Simplicity of the heart is of far greater importance and significance than simplicity of possessions. To be content with few things is a comparatively easy matter. To renounce comfort, or to give up smoking and other habits, does not indicate simplicity of heart. To put on a loincloth in a world that is taken up with clothes, comforts and distractions, does not indicate a free being. There was a man who had given up the world and its ways, but his desires and passions were consuming him; he had put on the robes of a monk, but he did not know peace. His eyes were everlastingly seeking, and his mind was riven by his doubts and hopes.
Outwardly you discipline and renounce, you chart your course, step by step, to reach the end. You measure the progress of your achievement according to the standards of virtue: how you have given up this or that, how controlled you are in your behavior, how tolerant and kind you are, and so on and on. You have learnt the art of concentration, and you withdraw into a forest, a monastery or a darkened room to meditate; you pass your days in prayer and watchfulness. Outwardly you have made your life simple, and through this thoughtful and calculated arrangement you hope to reach the bliss that is not of this world.
But is reality reached through external control and sanctions? Though outward simplicity, the putting aside of comfort, is obviously necessary, will this gesture open the door to reality? To be occupied with comfort and success burdens the mind and the heart, and there must be freedom to travel; but why are we so concerned with the outward gesture? Why are we so eagerly determined to give an outward expression of our intention? Is it the fear of self-deception, or of what another might say? Why do we wish to convince ourselves of our integrity? Does not this whole problem lie in the desire to be sure, to be convinced of our own importance in becoming?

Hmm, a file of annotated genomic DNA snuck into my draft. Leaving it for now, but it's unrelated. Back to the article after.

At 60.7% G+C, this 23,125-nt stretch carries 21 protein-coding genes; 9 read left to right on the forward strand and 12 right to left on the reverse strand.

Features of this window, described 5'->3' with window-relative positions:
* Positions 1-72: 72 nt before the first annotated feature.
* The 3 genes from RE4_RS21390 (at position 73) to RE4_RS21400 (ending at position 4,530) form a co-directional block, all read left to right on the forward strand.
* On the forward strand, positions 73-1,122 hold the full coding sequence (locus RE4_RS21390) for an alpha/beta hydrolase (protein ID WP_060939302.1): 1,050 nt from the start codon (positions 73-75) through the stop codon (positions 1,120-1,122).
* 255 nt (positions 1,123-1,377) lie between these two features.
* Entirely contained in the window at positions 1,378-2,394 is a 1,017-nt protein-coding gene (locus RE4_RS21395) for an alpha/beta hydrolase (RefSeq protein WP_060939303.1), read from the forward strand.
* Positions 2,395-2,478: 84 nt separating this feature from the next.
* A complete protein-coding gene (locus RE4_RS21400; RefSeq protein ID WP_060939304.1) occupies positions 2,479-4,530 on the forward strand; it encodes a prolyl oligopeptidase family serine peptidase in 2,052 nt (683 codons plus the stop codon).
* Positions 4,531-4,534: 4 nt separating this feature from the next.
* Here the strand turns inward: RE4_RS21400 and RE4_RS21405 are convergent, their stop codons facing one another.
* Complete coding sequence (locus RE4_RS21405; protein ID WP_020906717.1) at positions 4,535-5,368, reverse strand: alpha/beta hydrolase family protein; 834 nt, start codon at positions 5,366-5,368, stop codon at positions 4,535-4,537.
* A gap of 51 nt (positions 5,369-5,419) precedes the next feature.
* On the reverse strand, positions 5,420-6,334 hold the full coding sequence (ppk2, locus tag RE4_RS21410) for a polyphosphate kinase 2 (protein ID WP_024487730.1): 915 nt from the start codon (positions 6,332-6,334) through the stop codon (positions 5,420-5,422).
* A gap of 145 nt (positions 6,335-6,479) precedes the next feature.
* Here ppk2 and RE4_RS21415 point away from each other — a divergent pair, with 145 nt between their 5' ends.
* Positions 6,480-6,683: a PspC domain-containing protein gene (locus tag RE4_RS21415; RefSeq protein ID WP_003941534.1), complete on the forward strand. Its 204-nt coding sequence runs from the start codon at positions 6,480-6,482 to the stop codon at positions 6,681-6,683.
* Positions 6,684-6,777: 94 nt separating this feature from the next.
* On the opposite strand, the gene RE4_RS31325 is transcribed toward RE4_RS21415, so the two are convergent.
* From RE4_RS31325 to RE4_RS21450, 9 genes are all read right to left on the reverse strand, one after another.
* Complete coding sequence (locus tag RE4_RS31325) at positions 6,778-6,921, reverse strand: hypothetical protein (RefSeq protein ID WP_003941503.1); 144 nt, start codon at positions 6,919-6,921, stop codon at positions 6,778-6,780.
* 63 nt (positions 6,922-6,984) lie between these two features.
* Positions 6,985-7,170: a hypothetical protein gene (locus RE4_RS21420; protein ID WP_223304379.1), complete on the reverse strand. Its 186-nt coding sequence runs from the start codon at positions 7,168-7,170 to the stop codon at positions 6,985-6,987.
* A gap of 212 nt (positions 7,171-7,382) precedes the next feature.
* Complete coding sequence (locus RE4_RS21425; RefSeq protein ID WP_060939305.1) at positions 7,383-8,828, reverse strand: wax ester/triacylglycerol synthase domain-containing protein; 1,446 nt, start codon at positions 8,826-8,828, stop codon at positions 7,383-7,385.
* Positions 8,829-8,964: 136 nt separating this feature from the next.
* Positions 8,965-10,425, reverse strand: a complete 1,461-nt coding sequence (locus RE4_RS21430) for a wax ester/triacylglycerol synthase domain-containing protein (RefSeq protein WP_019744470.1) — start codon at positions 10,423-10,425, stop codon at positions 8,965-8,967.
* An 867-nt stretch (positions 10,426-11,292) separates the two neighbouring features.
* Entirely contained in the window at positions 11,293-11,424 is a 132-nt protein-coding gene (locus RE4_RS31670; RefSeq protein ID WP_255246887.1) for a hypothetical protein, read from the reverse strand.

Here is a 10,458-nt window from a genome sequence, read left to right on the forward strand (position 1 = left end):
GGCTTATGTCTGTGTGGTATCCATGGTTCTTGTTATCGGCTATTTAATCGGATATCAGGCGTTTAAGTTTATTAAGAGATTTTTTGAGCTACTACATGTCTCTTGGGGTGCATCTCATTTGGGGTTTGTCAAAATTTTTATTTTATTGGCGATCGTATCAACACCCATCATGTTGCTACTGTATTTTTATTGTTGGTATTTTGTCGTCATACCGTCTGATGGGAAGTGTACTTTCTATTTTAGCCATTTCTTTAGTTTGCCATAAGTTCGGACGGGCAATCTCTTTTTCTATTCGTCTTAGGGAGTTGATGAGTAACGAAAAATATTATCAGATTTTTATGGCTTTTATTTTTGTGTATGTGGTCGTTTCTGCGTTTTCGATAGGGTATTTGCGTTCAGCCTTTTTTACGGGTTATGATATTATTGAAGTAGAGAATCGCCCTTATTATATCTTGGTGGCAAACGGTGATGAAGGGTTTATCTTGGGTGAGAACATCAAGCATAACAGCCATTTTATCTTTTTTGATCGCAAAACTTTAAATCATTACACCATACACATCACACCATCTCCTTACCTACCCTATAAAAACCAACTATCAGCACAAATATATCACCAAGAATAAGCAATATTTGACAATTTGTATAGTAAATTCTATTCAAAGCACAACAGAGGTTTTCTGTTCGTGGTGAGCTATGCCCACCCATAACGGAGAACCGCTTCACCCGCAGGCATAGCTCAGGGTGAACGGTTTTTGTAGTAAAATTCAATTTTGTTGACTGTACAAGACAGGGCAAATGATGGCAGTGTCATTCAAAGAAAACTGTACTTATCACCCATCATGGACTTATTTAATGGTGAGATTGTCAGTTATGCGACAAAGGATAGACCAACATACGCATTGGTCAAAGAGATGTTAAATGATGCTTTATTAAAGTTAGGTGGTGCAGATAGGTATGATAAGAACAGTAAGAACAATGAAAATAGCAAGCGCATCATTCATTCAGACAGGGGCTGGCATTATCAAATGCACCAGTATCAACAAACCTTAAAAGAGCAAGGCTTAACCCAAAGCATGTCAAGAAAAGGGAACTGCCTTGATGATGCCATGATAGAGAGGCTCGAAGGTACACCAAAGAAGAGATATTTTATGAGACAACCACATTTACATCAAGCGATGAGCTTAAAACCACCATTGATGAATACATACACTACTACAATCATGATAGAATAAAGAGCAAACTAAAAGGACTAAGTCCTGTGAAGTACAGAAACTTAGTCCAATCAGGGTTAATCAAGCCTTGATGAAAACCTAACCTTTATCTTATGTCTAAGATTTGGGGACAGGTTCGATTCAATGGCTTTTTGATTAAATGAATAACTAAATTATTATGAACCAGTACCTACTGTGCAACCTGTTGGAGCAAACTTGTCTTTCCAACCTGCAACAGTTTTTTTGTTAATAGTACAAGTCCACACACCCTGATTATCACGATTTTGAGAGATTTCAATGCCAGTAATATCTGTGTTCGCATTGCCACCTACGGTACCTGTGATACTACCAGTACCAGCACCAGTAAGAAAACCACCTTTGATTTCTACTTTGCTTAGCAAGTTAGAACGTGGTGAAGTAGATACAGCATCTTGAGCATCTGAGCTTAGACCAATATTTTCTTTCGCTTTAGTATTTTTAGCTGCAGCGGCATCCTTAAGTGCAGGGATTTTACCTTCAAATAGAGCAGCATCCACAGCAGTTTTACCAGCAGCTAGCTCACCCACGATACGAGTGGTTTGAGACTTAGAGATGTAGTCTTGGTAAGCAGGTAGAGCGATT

The desire to be is the beginning of complexity. Driven by the ever-increasing desire to be, inwardly and outwardly, we accumulate or renounce, cultivate or deny. Seeing that time steals all things, we cling to the timeless. This struggle to be, positively or negatively, through attachment or detachment, can never be resolved by any outward gesture, discipline or practice; but the understanding of this struggle will bring about, naturally and spontaneously, the freedom from outward and inward accumulation with their conflicts. Reality is not to be reached through detachment; it is unattainable through any means. All means and ends are a form of attachment, and they must cease for the being of reality.
Excerpted from J. Krishnamurti's Commentaries on Living.
SEED QUESTIONS FOR REFLECTION: How do you relate to the notion that "reality is unattainable through any means"? Can you share a personal story of a time you experienced simplicity of heart beyond all inner and outer desires to be? How do you reconcile the teachings that focus on being with this message that a desire to be is also an attachment that takes us away from the being of reality?
This sounds great and in isolation I agree. In the reality I live in, I see people need food, shelter, education, healthcare, transportation for one and one's loved ones. This gets ine into the means and end dynamic bc of spending your time on these needs. So how do you reconcile being forced to have these means and ends with having none?
I have learned to simply be myself and to let others be themselves.
Reality shifts as we construct and deconstruct it each day through our perceptions and experiences and how we react. Simplicity of the heart happens when we do not try to control it. I've had this experience when allowing myself to fully immerse in the present. Example, yesterday at a dance in a park I felt fully free, alive, happy and filled with joy. There was no attachment to dancing a certain way, it was allowing the rhythms to fully connect internally and just move however my body decided. Liberating!